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"Canada can, within a positive friendly atmosphere, ask the Chinese government to resolve the Tibetan situation."

Harper says trade should not come at price of silence on human rights

December 7, 2009

By Julian Beltrame (CP) ? December 4, 2009

SHANGHAI, China ? Prime Minister Stephen Harper is telling Chinese
leaders they should not expect silence on human rights as the tradeoff
for expanded economic ties.

The Canadian leader delivered his first and only major speech of his
four-day visit Friday night in Shanghai, China's glittering commercial
centre that proclaims the country's emergence as an economic power in
towers of neon.

And he made it clear he believes the two countries have much to gain
from a stronger economic partnership, especially in the energy sector.

Canada is an emerging energy superpower, the world's seventh biggest oil
producer, third largest natural gas producer and largest producer of
uranium, he told a Canada-China audience of about 500 business leaders,
many involved in bilateral trade.

And China, to continue fuelling its spectacular growth, will need stable
sources of power that Canada can provide, he said.

Canadian firms can also help China adapt to cleaner technologies for the
future green energy, the prime minister said.

At one point, Harper turned salesman expounding on the advantages of
Chinese investment in Canada, including falling tax rates and low
government debt. This was quite a reversal for a leader of a party that
a few years ago chafed at the idea of China buying into Canada's
resources sector.

"But just as trade is a two-way street, so too is dialogue," he added.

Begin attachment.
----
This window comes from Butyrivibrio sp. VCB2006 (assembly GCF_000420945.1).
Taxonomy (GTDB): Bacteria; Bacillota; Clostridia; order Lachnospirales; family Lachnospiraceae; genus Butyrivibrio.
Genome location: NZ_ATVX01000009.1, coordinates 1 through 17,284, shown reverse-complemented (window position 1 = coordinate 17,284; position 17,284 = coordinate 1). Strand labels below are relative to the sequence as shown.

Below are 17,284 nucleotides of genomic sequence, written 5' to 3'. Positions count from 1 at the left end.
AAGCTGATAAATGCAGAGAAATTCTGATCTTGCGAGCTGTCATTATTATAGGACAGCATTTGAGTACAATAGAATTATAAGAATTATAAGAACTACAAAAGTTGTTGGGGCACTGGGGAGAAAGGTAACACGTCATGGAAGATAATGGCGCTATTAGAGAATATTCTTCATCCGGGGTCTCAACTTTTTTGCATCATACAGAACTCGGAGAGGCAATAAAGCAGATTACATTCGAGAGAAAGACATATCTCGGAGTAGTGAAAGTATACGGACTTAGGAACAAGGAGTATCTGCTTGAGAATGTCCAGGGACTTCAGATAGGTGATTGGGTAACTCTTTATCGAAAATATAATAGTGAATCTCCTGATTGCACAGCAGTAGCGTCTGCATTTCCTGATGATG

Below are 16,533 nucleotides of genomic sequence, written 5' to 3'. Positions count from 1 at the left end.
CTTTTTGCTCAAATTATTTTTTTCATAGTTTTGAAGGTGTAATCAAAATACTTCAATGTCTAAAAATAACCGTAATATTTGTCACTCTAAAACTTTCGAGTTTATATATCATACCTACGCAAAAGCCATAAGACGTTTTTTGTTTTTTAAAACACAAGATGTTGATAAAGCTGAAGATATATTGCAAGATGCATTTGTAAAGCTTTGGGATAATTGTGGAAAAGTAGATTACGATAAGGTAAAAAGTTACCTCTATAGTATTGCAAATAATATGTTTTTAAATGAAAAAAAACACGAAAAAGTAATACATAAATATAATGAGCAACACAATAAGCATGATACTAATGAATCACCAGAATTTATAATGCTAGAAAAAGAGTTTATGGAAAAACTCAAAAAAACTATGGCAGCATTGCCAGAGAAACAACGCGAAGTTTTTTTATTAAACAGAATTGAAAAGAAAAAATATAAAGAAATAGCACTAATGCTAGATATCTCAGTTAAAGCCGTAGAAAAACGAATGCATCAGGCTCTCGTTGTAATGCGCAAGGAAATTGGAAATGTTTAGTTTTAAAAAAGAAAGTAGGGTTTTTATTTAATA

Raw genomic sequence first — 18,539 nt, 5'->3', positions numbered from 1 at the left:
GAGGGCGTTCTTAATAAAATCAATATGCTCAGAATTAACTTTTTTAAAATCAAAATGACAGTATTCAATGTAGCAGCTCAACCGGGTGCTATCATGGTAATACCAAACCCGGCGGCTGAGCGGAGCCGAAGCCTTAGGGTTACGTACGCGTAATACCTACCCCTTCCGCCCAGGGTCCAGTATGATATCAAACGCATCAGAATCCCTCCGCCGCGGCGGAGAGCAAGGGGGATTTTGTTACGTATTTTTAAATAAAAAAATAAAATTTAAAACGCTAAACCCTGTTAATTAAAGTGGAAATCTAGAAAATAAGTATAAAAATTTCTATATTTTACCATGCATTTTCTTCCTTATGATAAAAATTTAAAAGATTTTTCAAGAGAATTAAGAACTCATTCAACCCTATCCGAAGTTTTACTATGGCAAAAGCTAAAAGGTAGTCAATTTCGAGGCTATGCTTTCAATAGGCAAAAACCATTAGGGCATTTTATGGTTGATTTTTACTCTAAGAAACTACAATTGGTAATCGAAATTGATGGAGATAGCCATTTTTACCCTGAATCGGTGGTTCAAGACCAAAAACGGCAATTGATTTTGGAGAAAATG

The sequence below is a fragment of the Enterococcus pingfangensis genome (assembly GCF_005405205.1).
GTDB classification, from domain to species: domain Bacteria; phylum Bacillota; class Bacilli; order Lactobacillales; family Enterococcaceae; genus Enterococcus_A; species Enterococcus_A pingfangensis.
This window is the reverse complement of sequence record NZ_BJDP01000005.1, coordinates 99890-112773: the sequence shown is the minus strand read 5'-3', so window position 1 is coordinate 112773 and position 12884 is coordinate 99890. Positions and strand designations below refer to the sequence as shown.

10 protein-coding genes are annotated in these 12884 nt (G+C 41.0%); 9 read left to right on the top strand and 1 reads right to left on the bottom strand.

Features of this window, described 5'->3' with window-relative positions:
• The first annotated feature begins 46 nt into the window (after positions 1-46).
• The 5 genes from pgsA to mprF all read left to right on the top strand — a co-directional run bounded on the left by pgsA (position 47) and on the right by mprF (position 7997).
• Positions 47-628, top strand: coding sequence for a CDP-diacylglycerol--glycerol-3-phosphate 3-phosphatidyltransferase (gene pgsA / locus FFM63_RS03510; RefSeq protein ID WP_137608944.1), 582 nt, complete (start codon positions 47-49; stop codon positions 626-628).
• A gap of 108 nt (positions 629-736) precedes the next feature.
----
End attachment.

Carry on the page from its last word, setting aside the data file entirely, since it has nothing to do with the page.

"Our government believes and has always believed that a
mutually-beneficial economic relationship is not incompatible with a
good and frank dialogue on fundamental values like freedom, human rights
and the rule of law."

Harper went on to say that in the Canadian experience the two are
inseparable, noting that 1.3 million Canadians of Chinese origin are
thriving in the pluralistic society.

"And so, in relations between China and Canada, we will continue to
raise issues of freedom and human rights, be a vocal advocate and an
effective partner for human rights reform, just as we pursue the
mutually beneficial economic relationship desired by both our countries."

The section was greeted with silence from the crowd of businessmen, who
had liberally applauded the mention of trade progress he had already
achieved during the visit, calls against protectionism and an
announcement Canada would open up four new trade consulates.

Former Conservative MP John Reynolds, now a businessman who said he
spends three months a year in China, said the Chinese would not be put
off by the comments.

"If you talk to business people they understand politics, they
understand Canada is a friend, they understand we have resources they
need and that we can do business both ways," he said.

"Every country says that (about human rights). Fact is trade has not